16 February 2023
Running a country can’t be easy and as prime minister, you’ll be used to lots of people telling you what you should be doing. But that said, when you announced back in January that one of your priorities was making the NHS better, we believed you.
When the health secretary sat down last month with unions, finally prepared to talk about pay, we thought this signalled a new approach.
One where everyone would work together to give the NHS the helping hand it needs to restore standards and targets in the best interests of patients.
Top of the list must be an urgent package of measures to stop people leaving jobs in the NHS for better paid and less stressful work elsewhere. An initiative like this could also prove the catalyst to bring in the thousands of new recruits the NHS desperately needs.
Since that meeting with Steve Barclay five weeks ago – and while the NHS goes through its worst winter on record – you’ve effectively “ghosted” us and our unions. We don’t understand why.
On every level, NHS performance figures are worse this winter. The NHS doesn’t have enough beds, nor the support out in the community to move people in and out of hospital efficiently.
The NHS has nowhere near enough funding (spending as a proportion of GDP has slipped well below well below other countries). And healthcare services are massively understaffed, with record vacancies across all parts of the service.
These staff shortages mean we’re all exhausted. Every day we’re trying to do too much because we no longer have enough colleagues to do all that’s needed.
We finish each shift not only completely drained, but also feeling guilty we’ve not been able to do all that we would like for our patients.
We see avoidable harm happening all around us. And with so many struggling to pay soaring bills, it’s no wonder colleagues are leaving to work in sectors where employers offer decent pay, better hours and less stressful work.
For years, we’ve been telling ministers this situation was becoming intolerable, but no one listened. Some of us have taken the difficult decision to strike to show how strongly we feel about the pay and staffing crisis.
If things don’t change, our industrial action is likely to escalate to involve different places and other groups of health workers. None of us want that.
We don’t want much either. All we’re asking is for you to make a date to talk to our unions about resolving this dispute.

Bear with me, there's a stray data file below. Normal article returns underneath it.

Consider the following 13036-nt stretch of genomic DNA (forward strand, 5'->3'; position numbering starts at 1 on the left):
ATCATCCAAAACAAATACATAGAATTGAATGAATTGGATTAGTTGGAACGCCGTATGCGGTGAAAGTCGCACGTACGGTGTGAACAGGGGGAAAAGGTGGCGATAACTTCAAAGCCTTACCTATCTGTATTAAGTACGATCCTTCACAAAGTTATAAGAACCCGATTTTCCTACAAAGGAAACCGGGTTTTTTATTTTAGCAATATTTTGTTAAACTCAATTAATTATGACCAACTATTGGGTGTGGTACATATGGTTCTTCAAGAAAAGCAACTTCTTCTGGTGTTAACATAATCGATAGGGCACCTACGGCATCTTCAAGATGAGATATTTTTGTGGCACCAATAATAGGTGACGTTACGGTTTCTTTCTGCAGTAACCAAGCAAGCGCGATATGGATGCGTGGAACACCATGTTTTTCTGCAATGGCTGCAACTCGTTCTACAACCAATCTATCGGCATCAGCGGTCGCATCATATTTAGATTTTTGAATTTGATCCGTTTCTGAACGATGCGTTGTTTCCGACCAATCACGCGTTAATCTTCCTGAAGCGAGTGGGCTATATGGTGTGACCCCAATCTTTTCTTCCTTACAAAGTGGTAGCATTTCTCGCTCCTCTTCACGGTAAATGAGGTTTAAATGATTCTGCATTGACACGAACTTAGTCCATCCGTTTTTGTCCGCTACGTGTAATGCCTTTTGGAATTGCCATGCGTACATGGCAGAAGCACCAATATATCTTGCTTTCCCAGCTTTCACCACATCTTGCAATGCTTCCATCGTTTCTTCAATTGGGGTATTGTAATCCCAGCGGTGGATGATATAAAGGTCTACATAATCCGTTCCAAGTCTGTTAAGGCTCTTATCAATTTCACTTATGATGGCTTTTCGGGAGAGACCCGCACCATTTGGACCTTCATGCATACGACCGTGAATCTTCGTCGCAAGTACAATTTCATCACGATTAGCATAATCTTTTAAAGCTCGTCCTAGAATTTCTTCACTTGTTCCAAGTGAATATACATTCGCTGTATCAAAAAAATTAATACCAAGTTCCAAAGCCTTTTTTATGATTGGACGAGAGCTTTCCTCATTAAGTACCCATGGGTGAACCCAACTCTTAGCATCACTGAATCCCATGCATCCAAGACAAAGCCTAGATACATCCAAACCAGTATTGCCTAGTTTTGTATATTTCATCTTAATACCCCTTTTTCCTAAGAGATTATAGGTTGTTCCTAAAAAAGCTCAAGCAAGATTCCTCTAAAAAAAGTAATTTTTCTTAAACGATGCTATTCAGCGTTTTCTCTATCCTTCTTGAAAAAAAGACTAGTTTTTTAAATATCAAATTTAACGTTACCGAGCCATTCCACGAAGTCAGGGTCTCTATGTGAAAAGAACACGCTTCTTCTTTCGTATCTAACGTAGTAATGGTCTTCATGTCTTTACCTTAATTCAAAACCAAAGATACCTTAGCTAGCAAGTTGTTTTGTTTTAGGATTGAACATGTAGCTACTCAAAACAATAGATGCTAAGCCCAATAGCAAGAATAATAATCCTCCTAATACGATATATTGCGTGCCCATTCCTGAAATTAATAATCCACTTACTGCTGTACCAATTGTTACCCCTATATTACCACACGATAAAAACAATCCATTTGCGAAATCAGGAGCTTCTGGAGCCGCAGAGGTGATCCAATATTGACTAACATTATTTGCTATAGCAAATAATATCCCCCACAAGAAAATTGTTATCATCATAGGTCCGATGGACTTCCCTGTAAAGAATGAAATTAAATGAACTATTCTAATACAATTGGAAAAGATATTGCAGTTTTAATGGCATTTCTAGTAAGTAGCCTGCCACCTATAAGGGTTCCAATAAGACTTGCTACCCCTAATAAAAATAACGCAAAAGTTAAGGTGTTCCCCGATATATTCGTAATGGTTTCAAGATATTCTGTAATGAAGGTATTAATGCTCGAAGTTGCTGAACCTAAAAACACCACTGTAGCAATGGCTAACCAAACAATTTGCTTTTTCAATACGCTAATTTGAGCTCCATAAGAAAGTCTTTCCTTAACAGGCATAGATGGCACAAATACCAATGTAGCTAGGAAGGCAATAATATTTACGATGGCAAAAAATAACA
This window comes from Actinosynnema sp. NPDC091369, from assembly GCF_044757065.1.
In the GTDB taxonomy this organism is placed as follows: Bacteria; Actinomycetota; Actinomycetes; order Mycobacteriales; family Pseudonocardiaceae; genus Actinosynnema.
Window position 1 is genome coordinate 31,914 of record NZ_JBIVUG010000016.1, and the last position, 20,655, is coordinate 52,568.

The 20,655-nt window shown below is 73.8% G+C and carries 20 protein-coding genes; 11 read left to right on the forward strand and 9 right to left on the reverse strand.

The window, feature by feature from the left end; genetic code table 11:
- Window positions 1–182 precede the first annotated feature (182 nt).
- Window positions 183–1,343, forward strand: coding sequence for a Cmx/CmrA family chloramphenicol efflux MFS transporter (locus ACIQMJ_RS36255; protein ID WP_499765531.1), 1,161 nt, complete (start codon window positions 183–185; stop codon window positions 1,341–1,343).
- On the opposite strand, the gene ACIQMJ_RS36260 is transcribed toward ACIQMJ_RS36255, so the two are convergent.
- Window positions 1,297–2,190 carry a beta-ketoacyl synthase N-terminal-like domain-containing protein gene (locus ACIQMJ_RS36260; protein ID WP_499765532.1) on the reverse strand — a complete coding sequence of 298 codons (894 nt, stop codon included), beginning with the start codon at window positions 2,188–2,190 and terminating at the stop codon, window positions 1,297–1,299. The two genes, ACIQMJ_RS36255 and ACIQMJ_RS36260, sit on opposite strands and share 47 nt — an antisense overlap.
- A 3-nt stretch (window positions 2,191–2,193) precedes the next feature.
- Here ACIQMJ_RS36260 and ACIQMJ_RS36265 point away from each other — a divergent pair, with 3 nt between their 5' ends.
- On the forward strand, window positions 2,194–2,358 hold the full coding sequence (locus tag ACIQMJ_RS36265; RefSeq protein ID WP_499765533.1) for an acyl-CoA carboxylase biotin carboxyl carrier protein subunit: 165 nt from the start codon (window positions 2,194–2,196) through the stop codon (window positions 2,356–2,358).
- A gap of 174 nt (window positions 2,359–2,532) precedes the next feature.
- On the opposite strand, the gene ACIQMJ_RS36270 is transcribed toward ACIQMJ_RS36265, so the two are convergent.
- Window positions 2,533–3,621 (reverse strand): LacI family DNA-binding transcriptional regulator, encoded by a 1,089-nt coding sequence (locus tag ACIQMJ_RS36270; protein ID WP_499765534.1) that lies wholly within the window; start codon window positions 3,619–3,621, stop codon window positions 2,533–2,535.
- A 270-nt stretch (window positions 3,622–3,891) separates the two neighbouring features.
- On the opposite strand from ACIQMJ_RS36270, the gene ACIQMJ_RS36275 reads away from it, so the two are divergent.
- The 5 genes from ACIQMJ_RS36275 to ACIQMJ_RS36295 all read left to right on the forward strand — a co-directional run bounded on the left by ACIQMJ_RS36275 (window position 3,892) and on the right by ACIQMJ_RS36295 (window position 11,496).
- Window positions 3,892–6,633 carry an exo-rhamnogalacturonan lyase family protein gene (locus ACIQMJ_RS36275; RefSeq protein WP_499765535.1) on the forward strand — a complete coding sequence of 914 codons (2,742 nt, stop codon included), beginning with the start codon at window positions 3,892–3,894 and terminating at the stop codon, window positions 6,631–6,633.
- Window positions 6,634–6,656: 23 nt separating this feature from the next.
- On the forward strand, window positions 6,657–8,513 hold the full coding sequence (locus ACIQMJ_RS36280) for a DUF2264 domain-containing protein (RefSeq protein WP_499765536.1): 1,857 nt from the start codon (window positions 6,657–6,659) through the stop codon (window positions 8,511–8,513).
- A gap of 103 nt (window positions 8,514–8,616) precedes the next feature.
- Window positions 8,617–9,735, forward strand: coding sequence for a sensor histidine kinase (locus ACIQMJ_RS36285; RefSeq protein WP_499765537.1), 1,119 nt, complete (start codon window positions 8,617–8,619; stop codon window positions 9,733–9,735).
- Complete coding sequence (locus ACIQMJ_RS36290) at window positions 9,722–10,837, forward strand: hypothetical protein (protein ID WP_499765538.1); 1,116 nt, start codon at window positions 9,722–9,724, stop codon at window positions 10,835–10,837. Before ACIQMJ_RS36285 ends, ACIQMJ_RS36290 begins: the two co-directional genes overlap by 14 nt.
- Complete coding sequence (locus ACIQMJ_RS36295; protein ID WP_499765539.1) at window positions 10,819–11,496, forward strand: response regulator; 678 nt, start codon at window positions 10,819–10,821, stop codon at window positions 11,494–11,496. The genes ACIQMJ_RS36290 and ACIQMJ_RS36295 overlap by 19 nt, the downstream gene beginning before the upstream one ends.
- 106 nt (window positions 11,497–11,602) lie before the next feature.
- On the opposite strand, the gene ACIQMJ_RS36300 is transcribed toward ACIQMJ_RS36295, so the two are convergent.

That would mean we could do our jobs knowing things will improve for us and everyone who uses the health service.
We know a pay rise isn’t the only fix needed to solve the workforce emergency. But it’s a vital step to stop it getting worse. And – most importantly – it would give us a reason not to quit the NHS for good.
Our unions want to work with ministers to ease workforce problems. We want them to do this too.
We’d also much rather focus on our patients and others needing our help. Not spend our time out in the cold, trying to attract your attention with placards and picket lines.
From today, we’ll be urging patients, friends, family and anyone who cares about the NHS to write to you too. They’ll all be pleading for you to step in and resolve the dispute.
That’s a lot of post, so it might be easier to set a date now for a meeting with our unions. We all remember the time when the health service was a better place for both patients and staff to be. Let’s work together to get back to that place and put the dispute behind us.
From health workers belonging to:
British Association of Occupational Therapists
British Dental Association
British Dietetic Association
British and Irish Orthoptic Society
Chartered Society of Physiotherapy
Federation of Clinical Scientists
HCSA – the Hospital Doctors’ Union
Managers in Partnership
The Royal College of Midwives
Royal College of Nursing
Royal College of Podiatry
The Society and College of Radiographers
Unite the union